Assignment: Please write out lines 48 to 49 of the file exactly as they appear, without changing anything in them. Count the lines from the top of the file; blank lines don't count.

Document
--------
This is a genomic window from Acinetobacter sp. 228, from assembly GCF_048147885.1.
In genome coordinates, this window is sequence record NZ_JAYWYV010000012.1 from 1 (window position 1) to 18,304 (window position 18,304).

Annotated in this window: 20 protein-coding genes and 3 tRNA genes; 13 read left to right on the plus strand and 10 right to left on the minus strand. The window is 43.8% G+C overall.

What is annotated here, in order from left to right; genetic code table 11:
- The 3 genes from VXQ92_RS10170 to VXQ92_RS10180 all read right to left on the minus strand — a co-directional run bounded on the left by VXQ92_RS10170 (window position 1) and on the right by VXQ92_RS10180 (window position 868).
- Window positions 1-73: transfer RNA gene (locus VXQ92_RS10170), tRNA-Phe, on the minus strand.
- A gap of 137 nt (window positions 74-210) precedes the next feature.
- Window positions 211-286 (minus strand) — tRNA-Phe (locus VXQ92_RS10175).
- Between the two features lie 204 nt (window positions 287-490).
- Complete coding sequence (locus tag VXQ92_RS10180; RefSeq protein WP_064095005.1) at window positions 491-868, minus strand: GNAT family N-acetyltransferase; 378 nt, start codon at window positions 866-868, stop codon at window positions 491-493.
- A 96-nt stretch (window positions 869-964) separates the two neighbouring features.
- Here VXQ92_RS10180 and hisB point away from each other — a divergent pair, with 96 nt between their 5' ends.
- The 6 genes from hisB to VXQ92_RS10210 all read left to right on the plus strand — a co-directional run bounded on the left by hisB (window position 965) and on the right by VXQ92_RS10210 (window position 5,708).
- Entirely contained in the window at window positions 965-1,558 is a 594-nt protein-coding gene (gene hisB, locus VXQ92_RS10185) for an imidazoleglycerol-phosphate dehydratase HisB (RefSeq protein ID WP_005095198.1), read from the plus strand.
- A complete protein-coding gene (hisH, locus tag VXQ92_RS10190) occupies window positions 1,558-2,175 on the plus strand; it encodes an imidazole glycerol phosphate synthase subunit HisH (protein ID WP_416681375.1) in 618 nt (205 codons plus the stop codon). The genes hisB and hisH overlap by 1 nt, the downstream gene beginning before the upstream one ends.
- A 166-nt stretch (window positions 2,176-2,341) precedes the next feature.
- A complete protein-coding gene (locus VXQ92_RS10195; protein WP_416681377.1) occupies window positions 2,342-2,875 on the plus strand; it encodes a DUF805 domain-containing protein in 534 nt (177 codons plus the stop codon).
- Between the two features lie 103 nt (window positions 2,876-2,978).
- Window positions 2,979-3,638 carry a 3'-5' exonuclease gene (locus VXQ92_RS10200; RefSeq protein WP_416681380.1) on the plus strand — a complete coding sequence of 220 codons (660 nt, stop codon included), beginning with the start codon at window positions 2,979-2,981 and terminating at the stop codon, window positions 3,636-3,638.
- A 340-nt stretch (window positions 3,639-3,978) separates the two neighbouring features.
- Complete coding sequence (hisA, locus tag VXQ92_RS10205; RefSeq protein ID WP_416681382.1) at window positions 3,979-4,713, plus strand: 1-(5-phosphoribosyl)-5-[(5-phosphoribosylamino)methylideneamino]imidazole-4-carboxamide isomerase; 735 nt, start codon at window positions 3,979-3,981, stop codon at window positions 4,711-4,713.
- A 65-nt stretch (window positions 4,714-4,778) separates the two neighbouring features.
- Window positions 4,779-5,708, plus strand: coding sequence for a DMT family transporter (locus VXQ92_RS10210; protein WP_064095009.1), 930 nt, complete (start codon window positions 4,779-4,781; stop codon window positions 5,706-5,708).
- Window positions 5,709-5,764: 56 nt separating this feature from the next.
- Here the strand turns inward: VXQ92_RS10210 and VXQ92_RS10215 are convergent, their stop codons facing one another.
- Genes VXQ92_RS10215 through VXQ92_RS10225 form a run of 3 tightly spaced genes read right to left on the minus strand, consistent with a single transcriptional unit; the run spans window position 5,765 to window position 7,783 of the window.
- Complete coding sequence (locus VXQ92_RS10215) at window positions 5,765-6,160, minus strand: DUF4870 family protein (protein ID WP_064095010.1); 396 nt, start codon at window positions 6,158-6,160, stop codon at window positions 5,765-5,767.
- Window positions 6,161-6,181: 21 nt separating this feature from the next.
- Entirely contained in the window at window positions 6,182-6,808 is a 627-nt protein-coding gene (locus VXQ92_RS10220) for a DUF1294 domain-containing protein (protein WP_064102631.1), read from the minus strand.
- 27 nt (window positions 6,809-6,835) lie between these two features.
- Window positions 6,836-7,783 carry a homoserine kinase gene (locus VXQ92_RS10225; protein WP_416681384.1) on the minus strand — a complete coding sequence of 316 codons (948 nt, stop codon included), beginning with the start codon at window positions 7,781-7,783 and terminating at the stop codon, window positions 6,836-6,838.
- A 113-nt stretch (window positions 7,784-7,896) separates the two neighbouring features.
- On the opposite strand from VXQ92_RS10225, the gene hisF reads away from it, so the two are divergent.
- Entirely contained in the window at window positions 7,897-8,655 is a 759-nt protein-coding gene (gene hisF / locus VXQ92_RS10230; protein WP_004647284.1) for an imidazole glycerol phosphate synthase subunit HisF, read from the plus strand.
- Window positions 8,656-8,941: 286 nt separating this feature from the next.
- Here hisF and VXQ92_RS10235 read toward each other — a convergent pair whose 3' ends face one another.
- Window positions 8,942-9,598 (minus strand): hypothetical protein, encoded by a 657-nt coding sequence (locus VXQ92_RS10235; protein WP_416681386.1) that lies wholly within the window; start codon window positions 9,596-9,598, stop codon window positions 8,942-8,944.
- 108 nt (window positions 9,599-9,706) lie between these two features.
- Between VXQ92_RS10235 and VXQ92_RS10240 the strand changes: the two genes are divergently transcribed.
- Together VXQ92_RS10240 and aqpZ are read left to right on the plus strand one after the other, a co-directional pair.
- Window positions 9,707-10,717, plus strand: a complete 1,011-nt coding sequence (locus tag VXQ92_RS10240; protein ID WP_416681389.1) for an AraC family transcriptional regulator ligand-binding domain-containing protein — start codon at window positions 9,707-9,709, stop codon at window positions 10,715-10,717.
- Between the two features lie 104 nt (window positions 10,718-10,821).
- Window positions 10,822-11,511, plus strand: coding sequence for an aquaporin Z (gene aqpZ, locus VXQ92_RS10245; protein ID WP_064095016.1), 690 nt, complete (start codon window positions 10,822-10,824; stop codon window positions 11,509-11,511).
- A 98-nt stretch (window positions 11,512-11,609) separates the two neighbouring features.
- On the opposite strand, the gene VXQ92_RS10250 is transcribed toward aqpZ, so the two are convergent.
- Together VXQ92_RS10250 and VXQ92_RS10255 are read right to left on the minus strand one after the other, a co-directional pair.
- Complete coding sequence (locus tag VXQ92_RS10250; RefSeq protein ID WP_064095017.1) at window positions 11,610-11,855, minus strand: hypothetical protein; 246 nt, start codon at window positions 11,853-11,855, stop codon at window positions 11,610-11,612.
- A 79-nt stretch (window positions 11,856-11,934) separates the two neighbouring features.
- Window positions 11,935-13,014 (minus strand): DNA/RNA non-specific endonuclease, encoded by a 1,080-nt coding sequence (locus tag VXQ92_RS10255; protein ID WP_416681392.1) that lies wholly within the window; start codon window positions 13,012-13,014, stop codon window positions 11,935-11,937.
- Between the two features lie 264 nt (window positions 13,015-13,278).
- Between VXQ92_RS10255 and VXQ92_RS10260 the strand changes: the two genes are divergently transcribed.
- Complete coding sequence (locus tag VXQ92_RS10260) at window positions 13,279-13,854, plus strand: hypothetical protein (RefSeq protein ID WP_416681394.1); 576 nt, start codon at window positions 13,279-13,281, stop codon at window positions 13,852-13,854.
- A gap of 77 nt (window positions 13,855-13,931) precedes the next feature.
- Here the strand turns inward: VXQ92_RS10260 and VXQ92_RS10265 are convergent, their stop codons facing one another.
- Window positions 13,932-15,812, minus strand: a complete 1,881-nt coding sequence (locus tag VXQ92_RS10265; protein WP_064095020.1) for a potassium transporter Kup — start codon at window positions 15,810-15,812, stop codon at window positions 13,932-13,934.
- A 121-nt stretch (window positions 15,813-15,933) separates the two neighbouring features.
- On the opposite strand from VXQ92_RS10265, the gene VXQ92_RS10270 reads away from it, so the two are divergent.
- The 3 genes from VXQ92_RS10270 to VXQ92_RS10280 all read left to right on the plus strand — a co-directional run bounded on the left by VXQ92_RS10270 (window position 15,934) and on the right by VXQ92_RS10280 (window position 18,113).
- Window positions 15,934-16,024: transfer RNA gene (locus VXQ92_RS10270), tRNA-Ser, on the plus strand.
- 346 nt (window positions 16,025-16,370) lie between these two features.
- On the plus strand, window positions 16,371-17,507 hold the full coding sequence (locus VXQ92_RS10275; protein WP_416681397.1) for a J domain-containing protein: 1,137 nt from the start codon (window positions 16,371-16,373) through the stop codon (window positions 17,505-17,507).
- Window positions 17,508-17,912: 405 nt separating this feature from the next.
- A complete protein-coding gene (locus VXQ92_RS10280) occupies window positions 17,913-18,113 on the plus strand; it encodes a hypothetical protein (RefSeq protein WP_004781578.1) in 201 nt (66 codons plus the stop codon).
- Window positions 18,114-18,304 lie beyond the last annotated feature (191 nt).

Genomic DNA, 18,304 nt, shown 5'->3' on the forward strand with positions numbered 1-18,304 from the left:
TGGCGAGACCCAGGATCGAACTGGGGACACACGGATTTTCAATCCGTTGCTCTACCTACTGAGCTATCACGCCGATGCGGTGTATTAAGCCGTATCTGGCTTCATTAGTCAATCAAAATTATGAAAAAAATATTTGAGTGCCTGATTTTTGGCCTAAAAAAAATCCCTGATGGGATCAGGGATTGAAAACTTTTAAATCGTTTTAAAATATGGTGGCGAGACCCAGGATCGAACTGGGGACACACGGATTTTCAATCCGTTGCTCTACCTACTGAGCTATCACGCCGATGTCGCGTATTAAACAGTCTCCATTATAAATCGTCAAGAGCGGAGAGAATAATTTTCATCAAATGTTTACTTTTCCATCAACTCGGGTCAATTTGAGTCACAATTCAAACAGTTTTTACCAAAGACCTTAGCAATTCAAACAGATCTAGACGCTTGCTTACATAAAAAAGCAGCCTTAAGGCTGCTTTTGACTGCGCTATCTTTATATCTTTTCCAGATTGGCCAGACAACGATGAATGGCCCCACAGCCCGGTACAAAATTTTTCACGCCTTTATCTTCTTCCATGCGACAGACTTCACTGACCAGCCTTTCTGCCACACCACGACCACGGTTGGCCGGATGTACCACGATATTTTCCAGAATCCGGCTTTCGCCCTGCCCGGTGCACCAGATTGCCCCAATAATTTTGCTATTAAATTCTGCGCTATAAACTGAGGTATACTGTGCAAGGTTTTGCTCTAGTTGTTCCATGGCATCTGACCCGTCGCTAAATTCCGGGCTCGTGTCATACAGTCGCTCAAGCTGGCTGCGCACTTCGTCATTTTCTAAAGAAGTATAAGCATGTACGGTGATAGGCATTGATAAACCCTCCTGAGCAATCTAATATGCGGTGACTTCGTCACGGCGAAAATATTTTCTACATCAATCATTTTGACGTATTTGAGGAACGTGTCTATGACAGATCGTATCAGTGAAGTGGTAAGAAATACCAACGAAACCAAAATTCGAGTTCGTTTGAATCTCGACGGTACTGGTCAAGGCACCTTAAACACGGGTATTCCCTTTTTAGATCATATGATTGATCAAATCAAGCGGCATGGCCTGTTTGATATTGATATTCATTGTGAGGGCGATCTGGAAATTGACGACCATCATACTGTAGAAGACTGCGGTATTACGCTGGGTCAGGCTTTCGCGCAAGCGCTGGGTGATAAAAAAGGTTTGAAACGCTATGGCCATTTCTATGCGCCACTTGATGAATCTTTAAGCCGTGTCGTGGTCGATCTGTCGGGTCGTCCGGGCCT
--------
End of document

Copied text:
- A 79-nt stretch (window positions 11,856-11,934) separates the two neighbouring features.
- Window positions 11,935-13,014 (minus strand): DNA/RNA non-specific endonuclease, encoded by a 1,080-nt coding sequence (locus tag VXQ92_RS10255; protein ID WP_416681392.1) that lies wholly within the window; start codon window positions 13,012-13,014, stop codon window positions 11,935-11,937.